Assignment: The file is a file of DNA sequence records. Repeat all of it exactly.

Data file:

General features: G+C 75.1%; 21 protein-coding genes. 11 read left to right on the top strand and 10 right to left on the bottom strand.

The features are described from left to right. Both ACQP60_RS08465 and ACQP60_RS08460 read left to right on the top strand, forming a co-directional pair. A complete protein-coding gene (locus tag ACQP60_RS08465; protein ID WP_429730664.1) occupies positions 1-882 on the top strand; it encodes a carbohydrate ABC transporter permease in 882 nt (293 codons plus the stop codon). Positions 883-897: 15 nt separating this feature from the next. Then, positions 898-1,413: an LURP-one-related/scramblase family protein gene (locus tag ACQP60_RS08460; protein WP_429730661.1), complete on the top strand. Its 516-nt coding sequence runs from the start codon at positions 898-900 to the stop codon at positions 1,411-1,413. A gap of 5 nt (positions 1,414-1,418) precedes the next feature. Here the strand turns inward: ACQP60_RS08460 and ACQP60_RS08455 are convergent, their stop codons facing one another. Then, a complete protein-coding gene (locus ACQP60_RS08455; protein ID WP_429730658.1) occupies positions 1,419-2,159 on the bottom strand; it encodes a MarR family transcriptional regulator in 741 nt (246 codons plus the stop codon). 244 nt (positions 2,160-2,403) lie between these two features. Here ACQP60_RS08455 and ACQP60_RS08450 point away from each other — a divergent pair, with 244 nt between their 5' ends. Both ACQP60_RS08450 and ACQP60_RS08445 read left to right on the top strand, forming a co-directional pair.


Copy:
General features: G+C 75.1%; 21 protein-coding genes. 11 read left to right on the top strand and 10 right to left on the bottom strand.

The features are described from left to right. Both ACQP60_RS08465 and ACQP60_RS08460 read left to right on the top strand, forming a co-directional pair. A complete protein-coding gene (locus tag ACQP60_RS08465; protein ID WP_429730664.1) occupies positions 1-882 on the top strand; it encodes a carbohydrate ABC transporter permease in 882 nt (293 codons plus the stop codon). Positions 883-897: 15 nt separating this feature from the next. Then, positions 898-1,413: an LURP-one-related/scramblase family protein gene (locus tag ACQP60_RS08460; protein WP_429730661.1), complete on the top strand. Its 516-nt coding sequence runs from the start codon at positions 898-900 to the stop codon at positions 1,411-1,413. A gap of 5 nt (positions 1,414-1,418) precedes the next feature. Here the strand turns inward: ACQP60_RS08460 and ACQP60_RS08455 are convergent, their stop codons facing one another. Then, a complete protein-coding gene (locus ACQP60_RS08455; protein ID WP_429730658.1) occupies positions 1,419-2,159 on the bottom strand; it encodes a MarR family transcriptional regulator in 741 nt (246 codons plus the stop codon). 244 nt (positions 2,160-2,403) lie between these two features. Here ACQP60_RS08455 and ACQP60_RS08450 point away from each other — a divergent pair, with 244 nt between their 5' ends. Both ACQP60_RS08450 and ACQP60_RS08445 read left to right on the top strand, forming a co-directional pair.